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G7 foreign ministers set for talks in Japan, Israel-Gaza war to top agenda

Foreign ministers of seven global powers along with the European Union are gathering in Japan for two days of talks that will centre on Israel’s ongoing war in Gaza.

Top diplomats of Canada, France, Germany, Italy, Japan, the United Kingdom, and the United States, as well as the EU – which make up the Group of Seven (G7) bloc of democracies – are due to hold talks in Tokyo on Tuesday – as the death toll in Gaza mounts and concerns grow that the war could devolve into a regional crisis.

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Israel, after a surprise attack on October 7 by Hamas, the group that rules Gaza, that killed more than 1,400 people in Israel, has waged a monthlong assault on the Gaza Strip, relentlessly bombarding the enclave and sending in ground forces for the first time since 2014.

Israeli attacks have killed more than 10,000 Palestinians, more than a third of them children, according to Gaza’s officials, while displacing 1.5 million people and decimating much of the territory’s infrastructure.

The war will feature prominently in the G7 meeting, but reaching common ground may be challenging due to the countries’ varying political and economic loyalties, analysts said.

“Europeans are divided and this division is also certainly visible within the G7,” said Thomas Gomart, director of the French Institute of International Relations.

G7 members will also discuss the Ukraine war, relations with China, and deepening ties with Central Asia.

Host Japan has largely taken a cautious approach to the Middle East crisis, resisting pressure to fall in line with the pro-Israel stance of its closest ally, the US, officials and analysts say.

The US has provided firm backing to Israel, offering it a $14.5bn military aid package amid the war and voting with it against a “humanitarian truce” at the United Nations General Assembly last month.

France voted in favour of the “humanitarian truce” while all other G7 member countries abstained.

For the bloc, agreeing on specific wording on Israel’s right to defend itself, the civilian casualties in Gaza, and calls for a temporary halt in fighting will be difficult, officials say.

US Secretary of State Antony Blinken, who touched down in Tokyo on Tuesday morning after holding three days of strained talks with the leaders throughout the Middle East, has said Washington is working “very aggressively” to expand aid for trapped civilians in Gaza.

“I think we will see in the days ahead that the assistance can expand in significant ways,” Blinken said on Monday, without providing details.

Renewed support for Ukraine

Another focus of the G7 meet-up will be Russia’s war in Ukraine, which has lost global attention due to the bloodshed in Gaza.

The G7 was expected to stick to firm language condemning Moscow and reaffirm its commitment to Ukraine.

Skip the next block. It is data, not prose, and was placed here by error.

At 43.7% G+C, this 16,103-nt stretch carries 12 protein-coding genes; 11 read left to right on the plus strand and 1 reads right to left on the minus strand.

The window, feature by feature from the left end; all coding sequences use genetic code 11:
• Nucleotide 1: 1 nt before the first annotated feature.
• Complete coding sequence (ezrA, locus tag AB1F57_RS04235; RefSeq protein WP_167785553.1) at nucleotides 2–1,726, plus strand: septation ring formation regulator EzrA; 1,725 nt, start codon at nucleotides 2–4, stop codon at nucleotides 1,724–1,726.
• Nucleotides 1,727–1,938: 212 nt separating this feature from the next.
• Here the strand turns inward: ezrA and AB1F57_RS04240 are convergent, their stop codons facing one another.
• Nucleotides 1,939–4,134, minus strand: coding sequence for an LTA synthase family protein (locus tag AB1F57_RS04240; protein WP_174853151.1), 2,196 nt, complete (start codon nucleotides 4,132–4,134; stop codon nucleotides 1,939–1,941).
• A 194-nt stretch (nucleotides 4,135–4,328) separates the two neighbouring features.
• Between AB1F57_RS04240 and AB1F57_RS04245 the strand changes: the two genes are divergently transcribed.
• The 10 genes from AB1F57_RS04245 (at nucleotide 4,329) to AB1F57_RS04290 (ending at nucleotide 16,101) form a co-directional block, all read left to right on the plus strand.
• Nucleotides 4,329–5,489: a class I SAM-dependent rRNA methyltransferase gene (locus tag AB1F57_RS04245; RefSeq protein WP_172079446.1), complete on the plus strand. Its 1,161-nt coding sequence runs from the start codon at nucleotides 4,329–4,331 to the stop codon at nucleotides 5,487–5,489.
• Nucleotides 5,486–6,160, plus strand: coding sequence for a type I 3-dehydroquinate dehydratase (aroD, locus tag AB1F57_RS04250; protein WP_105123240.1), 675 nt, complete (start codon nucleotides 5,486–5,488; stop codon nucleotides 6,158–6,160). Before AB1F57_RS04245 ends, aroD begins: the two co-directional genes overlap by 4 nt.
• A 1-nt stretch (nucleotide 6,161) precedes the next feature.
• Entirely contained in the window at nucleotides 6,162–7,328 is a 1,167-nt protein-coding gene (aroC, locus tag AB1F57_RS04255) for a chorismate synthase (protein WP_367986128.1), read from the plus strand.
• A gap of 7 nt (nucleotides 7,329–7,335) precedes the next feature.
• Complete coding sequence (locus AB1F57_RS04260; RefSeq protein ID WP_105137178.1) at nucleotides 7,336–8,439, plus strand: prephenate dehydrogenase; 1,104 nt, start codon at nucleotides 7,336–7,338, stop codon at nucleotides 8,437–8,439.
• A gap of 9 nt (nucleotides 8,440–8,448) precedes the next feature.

“Our commitment to continue strict sanctions against Russia and strong support for Ukraine has not wavered at all, even as the situation in the Middle East intensifies,” Japan’s Foreign Minister Yoko Kamikawa told a news conference before the meeting.

The gathering will include a virtual meeting with Ukrainian Foreign Minister Dmytro Kuleba.

G7 has been at the forefront of sanctions on Russia since Moscow launched a full-scale invasion of Ukraine in February 2022.

In the latest move aimed at ramping up economic pressure on Russia, the group is considering proposals to impose sanctions on Russian diamonds.

Strengthening Japan-UK ties

UK’s Foreign Secretary James Cleverly is set to meet Kamikawa on the sidelines of the gathering to discuss intensifying military cooperation with Japan under a new pact that allows their militaries to enter each other’s territories for joint exercises.

These talks, also featuring British Defence Secretary Grant Shapps and Japan’s Defence Minister Minoru Kihara, are likely to include expanding joint exercises and cooperation in new areas such as space and cybersecurity, based on the Japan-UK Hiroshima Accord reached in May.

Japan in December announced a new mid- to long-term security strategy to build up its security and defence – including counterstrike capability – in a significant shift from its self-defence-only principle adopted after the last world war.

Eyeing Central Asia

Foreign ministers of five Central Asian countries are also expected to participate online in the Tokyo gathering, as the grouping aims to deepen ties to the region amid the Ukraine war.

Ministers of former Soviet nations Kazakhstan, Uzbekistan, Turkmenistan, Tajikistan and Kyrgyzstan will join for talks on Wednesday.

G7 leaders have recently increased outreach to these resource-rich countries, with French President Emmanuel Macron making stops in Kazakhstan and Uzbekistan last week during his Central Asia tour, and Japanese Prime Minister Fumio Kishida planning a similar trip in 2024.

Source: Al Jazeera and news agencies

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